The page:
If you’re a movie geek, you’re probably no stranger to conversations peppered with scraps of film dialogue and pop culture references that maybe only you and your friends get. That’s what the conversations in The Concessionaires Must Die! sound like. A group of youngish adults who work together at the Monarch, an independent movie theater, seem to exist in a cloud of movie trivia, comic books, and superhero memorabilia. At first glance, the film’s characters appear drawn from a stereotype of socially awkward youths who immerse themselves in movies and can’t get a date. But each character in The Concessionaires has a distinct personality and plays an important role in the plotline, which at first looks utterly predictable, and actually, almost does turn out that way. But as the movie unreels, their characters and goofball humor grow on you.
The plot centers around the concessionaires, an affable group of nerds who run the projectors and dish out bonbons and popcorn at the Monarch’s refreshment counter. They’re a motley group whose lives are going nowhere, but still, they seem reasonably content, more or less, living in the glow of the cinematic arclight.
The Monarch is an old-fashioned single-screen movie house, one of a dying breed, that still shows cinematic chestnuts like Fast Times at Ridgemont HIgh, Willow, and Shawshank Redemption to a dwindling audience. It’s not long before the hallowed cinema is under attack from the evil empire — a multi-screen cineplex that’s about to open across the street. It’s run by Jack Fisk (Dan Lauria) and his lame-brained, delusional son, Derek (David A. Cooper). The younger Fisk fancies himself a supervillain right out of the pages of Marvel Comics and occasionally lapses into Tourette’s-like rants against his enemies. Speaking of Marvel, Stan Lee, creator of the Marvel empire, makes a cameo appearance in the film.
“…youngish adults who work together…exist in a cloud of movie trivia, comic books, and superhero memorabilia.”
We learn that Derek holds a major grudge against Monarch projectionist Scott Frakes (David Blue). For reasons that become clear late in the movie — and they’re pretty ridiculous reasons — Derek makes it his mission to annihilate the smaller, funkier, and financially failing theater.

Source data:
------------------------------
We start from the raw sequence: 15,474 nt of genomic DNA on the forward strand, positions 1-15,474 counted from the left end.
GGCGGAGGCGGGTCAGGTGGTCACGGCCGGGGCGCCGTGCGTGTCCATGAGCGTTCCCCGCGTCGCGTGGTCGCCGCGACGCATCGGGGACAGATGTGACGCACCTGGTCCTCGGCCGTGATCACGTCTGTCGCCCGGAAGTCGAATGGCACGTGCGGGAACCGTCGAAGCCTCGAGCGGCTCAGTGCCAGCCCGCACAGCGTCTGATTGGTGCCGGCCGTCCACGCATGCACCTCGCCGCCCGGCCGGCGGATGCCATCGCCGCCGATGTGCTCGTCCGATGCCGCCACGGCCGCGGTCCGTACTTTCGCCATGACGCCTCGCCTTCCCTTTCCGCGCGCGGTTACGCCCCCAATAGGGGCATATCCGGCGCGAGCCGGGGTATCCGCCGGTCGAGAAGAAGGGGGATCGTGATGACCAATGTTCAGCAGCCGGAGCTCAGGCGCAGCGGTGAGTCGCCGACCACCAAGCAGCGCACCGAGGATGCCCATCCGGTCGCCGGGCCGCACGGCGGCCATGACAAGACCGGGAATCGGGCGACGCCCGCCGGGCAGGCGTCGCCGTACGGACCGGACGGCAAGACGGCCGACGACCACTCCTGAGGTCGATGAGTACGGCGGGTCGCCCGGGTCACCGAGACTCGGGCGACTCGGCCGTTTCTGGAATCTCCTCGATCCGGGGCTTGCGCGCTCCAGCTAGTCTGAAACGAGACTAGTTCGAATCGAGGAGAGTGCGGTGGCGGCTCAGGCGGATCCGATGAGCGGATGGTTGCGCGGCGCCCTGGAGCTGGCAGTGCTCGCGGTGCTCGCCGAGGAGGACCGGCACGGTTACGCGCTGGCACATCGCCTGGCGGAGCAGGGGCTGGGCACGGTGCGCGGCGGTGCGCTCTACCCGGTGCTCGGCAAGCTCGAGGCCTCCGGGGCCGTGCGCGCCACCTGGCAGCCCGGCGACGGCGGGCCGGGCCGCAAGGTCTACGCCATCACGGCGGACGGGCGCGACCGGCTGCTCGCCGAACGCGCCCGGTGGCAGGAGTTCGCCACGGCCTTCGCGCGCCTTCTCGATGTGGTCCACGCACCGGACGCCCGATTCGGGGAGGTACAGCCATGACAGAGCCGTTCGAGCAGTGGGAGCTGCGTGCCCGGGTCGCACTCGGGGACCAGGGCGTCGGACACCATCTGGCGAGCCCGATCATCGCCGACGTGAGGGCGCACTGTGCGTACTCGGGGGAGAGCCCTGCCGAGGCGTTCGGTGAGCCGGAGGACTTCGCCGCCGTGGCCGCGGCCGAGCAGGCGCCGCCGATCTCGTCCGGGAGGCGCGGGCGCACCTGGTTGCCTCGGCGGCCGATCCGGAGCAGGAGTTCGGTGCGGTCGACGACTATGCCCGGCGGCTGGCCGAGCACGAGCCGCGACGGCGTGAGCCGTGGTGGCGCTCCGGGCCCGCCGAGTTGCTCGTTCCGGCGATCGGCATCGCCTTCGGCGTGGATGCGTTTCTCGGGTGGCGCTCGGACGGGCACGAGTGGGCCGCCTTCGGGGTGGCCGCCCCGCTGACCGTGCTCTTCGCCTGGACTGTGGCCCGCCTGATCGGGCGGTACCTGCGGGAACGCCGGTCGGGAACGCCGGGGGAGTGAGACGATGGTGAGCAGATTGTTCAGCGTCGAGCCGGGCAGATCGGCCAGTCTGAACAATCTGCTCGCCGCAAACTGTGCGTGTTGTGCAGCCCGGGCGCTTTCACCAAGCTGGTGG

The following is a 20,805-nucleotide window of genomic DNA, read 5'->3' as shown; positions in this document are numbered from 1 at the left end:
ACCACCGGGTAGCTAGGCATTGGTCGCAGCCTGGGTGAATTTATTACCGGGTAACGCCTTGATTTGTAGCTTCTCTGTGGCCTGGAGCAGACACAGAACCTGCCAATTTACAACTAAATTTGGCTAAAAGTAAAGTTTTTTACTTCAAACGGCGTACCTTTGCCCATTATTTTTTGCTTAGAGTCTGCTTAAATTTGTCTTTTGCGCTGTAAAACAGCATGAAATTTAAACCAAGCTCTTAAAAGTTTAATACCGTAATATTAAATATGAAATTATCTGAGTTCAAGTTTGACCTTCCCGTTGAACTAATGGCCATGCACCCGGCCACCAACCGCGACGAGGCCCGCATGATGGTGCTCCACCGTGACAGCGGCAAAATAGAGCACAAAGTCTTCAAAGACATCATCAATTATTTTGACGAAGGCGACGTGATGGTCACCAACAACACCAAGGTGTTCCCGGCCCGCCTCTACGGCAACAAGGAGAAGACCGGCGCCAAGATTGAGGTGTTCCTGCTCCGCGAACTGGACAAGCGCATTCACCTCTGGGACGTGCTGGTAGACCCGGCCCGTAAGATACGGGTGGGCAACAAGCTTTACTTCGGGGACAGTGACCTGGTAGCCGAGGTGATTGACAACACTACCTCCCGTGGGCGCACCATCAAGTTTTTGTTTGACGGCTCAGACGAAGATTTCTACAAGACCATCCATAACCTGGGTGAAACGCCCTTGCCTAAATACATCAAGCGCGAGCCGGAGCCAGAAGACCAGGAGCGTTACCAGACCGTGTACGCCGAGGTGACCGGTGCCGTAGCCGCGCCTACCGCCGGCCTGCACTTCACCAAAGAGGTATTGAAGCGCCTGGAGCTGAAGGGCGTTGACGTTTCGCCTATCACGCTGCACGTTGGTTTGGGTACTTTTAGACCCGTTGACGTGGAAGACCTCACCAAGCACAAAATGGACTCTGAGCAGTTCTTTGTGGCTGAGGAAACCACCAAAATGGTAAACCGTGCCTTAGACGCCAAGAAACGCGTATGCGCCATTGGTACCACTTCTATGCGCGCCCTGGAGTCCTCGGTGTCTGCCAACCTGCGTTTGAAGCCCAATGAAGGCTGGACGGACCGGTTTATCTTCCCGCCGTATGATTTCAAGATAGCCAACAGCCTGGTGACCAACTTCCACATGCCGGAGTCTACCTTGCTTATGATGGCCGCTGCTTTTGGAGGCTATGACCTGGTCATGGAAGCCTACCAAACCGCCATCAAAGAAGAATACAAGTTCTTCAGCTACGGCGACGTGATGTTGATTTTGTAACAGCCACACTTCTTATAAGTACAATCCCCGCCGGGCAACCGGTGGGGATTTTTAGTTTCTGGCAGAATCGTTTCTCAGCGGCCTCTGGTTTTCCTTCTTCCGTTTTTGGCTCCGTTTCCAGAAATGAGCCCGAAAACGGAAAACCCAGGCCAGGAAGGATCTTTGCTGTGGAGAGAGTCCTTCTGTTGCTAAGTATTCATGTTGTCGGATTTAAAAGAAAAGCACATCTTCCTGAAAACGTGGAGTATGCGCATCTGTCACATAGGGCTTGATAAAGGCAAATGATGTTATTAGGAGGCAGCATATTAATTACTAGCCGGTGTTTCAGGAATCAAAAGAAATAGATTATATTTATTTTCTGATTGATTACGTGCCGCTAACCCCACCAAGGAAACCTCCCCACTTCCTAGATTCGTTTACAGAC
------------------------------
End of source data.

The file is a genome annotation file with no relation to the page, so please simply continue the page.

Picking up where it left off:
Scott’s co-workers include RJ (Cosby Siringi), who lapses into hilariously awkward babble whenever the girl he has a crush on is near, Ashley (Talia Tabin), a cynical former child TV star whose career has crashed and burned, and Kira (Sarah Sweet), who seems perpetually one step behind the others. The Monarch’s owner, Gabby (Zakareth Ruben), has been offered a pile of cash to sell out to the overbearing Derek and his father, and the theater’s workers embark on a mission to save the place from the hands of the corporate mega-chain — although both we and Scott can’t quite figure out exactly how the group aims to accomplish this. No matter, it’s the spark that pushes the plot forward.
What makes the film appealing are some of the winningly silly side plots and visual gags that keep cropping up. A trio of under-age kids won’t give up in their quest to sneak into an R-rated movie. Jon (John M. Keating), the somewhat older, wiser Monarch employee, catches the would-be gatecrashers each time. At one point, he shares a sympathetic moment with them, waxing on about his own adolescence. He understands that they love the cinema, just like he did when he was a kid, and they desperately want to experience a real film made for grown-ups. Then one of the youngsters sets him straight. “We just want to look at boobies,” the kid says.
“…pop-culture obsessed adults and end up puzzled by the ways of the world.”
The film deftly plays on the theme of pop-culture obsessed youths who’ve become pop-culture obsessed adults and end up puzzled by the ways of the world. Discussing the imminent demise of the Monarch, Scott can’t figure out why Gabby won’t simply keep the money-losing business going. Ashley, somewhat impatiently, explains to him, “Do you know how exhausting it is to fight a constant uphill battle for your dreams?” She looks at him doubtfully and adds, “You’ve seen movies about people who do, so picture that.”
Genre and pop-culture spoofing movies are at their best when they’re created by those who are fans of stuff that they’re poking fun at. It shows in films such as This is Spinal Tap, where keen observations about the silliness and eccentricities of rock music are what makes the film so special. That film’s pitch-perfect, albeit exaggerated, tone connects with an audience who are themselves fans of the music. The same could be said for this good-natured dive into the world of film geekdom.
The Concessionaires Must Die! isn’t quite up to the comic genius of Spinal Tap — that film’s biting satirical wit sets the bar awfully high. But it aims at a similar target as the aforementioned rock ’n’ roll spoof — people stranded on the cusp of adulthood who resist giving up the trappings of their youth. Fortunately, Concessionaires manages to land quite a few direct hits.
The Concessionaires Must Die! (2017) Directed by America Young. Written by John M. Keating, Sam McCoy. Starring David Blue, Talia Tabin, John M. Keating, Zakareth Ruben, Sarah Sweet, Cosby Siringi, Kelly Eichenholz, and David A. Cooper.
7.5 out of 10